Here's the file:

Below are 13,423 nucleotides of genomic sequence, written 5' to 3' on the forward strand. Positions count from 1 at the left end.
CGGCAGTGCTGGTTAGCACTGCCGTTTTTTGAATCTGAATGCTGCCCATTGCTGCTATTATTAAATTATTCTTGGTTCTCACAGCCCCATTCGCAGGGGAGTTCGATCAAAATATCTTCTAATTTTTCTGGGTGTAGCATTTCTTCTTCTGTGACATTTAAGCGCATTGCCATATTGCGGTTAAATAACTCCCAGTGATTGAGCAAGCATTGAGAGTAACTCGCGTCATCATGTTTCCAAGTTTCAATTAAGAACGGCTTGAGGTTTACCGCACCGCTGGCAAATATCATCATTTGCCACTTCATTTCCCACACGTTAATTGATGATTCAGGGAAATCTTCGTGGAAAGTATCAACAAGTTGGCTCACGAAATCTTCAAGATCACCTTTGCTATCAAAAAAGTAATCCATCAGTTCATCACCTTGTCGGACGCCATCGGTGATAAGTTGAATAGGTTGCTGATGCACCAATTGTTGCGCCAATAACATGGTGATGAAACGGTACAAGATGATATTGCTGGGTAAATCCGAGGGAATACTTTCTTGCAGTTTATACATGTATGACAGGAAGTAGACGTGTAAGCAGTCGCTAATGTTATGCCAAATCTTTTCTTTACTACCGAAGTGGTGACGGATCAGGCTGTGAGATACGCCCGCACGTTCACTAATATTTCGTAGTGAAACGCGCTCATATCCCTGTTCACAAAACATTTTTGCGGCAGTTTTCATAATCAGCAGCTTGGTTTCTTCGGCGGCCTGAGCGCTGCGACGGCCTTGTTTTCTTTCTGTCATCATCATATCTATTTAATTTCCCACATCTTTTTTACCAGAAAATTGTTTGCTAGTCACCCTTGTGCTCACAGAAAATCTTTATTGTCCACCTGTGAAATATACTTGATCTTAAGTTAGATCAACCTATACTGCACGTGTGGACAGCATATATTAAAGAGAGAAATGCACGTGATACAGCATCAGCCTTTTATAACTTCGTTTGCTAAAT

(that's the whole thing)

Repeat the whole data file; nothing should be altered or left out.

Below are 13,423 nucleotides of genomic sequence, written 5' to 3' on the forward strand. Positions count from 1 at the left end.
CGGCAGTGCTGGTTAGCACTGCCGTTTTTTGAATCTGAATGCTGCCCATTGCTGCTATTATTAAATTATTCTTGGTTCTCACAGCCCCATTCGCAGGGGAGTTCGATCAAAATATCTTCTAATTTTTCTGGGTGTAGCATTTCTTCTTCTGTGACATTTAAGCGCATTGCCATATTGCGGTTAAATAACTCCCAGTGATTGAGCAAGCATTGAGAGTAACTCGCGTCATCATGTTTCCAAGTTTCAATTAAGAACGGCTTGAGGTTTACCGCACCGCTGGCAAATATCATCATTTGCCACTTCATTTCCCACACGTTAATTGATGATTCAGGGAAATCTTCGTGGAAAGTATCAACAAGTTGGCTCACGAAATCTTCAAGATCACCTTTGCTATCAAAAAAGTAATCCATCAGTTCATCACCTTGTCGGACGCCATCGGTGATAAGTTGAATAGGTTGCTGATGCACCAATTGTTGCGCCAATAACATGGTGATGAAACGGTACAAGATGATATTGCTGGGTAAATCCGAGGGAATACTTTCTTGCAGTTTATACATGTATGACAGGAAGTAGACGTGTAAGCAGTCGCTAATGTTATGCCAAATCTTTTCTTTACTACCGAAGTGGTGACGGATCAGGCTGTGAGATACGCCCGCACGTTCACTAATATTTCGTAGTGAAACGCGCTCATATCCCTGTTCACAAAACATTTTTGCGGCAGTTTTCATAATCAGCAGCTTGGTTTCTTCGGCGGCCTGAGCGCTGCGACGGCCTTGTTTTCTTTCTGTCATCATCATATCTATTTAATTTCCCACATCTTTTTTACCAGAAAATTGTTTGCTAGTCACCCTTGTGCTCACAGAAAATCTTTATTGTCCACCTGTGAAATATACTTGATCTTAAGTTAGATCAACCTATACTGCACGTGTGGACAGCATATATTAAAGAGAGAAATGCACGTGATACAGCATCAGCCTTTTATAACTTCGTTTGCTAAAT